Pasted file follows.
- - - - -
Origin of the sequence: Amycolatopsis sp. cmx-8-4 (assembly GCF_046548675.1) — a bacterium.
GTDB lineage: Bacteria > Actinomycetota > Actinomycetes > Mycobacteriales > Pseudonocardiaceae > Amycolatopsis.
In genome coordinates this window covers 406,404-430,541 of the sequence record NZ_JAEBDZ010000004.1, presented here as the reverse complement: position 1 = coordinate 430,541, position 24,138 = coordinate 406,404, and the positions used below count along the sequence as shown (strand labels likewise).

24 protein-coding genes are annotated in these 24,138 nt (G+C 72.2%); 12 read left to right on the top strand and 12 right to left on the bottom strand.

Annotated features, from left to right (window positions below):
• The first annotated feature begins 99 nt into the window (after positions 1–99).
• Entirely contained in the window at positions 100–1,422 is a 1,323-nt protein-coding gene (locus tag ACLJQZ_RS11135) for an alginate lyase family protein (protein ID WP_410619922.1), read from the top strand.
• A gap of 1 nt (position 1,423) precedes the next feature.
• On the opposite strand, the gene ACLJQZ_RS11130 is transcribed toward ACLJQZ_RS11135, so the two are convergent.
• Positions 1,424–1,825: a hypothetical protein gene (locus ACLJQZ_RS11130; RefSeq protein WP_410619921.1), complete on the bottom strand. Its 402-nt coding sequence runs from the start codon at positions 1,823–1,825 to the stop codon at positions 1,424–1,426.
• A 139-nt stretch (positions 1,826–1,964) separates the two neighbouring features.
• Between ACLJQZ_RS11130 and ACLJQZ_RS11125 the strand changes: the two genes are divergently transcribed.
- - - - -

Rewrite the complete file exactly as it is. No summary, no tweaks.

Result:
Origin of the sequence: Amycolatopsis sp. cmx-8-4 (assembly GCF_046548675.1) — a bacterium.
GTDB lineage: Bacteria > Actinomycetota > Actinomycetes > Mycobacteriales > Pseudonocardiaceae > Amycolatopsis.
In genome coordinates this window covers 406,404-430,541 of the sequence record NZ_JAEBDZ010000004.1, presented here as the reverse complement: position 1 = coordinate 430,541, position 24,138 = coordinate 406,404, and the positions used below count along the sequence as shown (strand labels likewise).

24 protein-coding genes are annotated in these 24,138 nt (G+C 72.2%); 12 read left to right on the top strand and 12 right to left on the bottom strand.

Annotated features, from left to right (window positions below):
• The first annotated feature begins 99 nt into the window (after positions 1–99).
• Entirely contained in the window at positions 100–1,422 is a 1,323-nt protein-coding gene (locus tag ACLJQZ_RS11135) for an alginate lyase family protein (protein ID WP_410619922.1), read from the top strand.
• A gap of 1 nt (position 1,423) precedes the next feature.
• On the opposite strand, the gene ACLJQZ_RS11130 is transcribed toward ACLJQZ_RS11135, so the two are convergent.
• Positions 1,424–1,825: a hypothetical protein gene (locus ACLJQZ_RS11130; RefSeq protein WP_410619921.1), complete on the bottom strand. Its 402-nt coding sequence runs from the start codon at positions 1,823–1,825 to the stop codon at positions 1,424–1,426.
• A 139-nt stretch (positions 1,826–1,964) separates the two neighbouring features.
• Between ACLJQZ_RS11130 and ACLJQZ_RS11125 the strand changes: the two genes are divergently transcribed.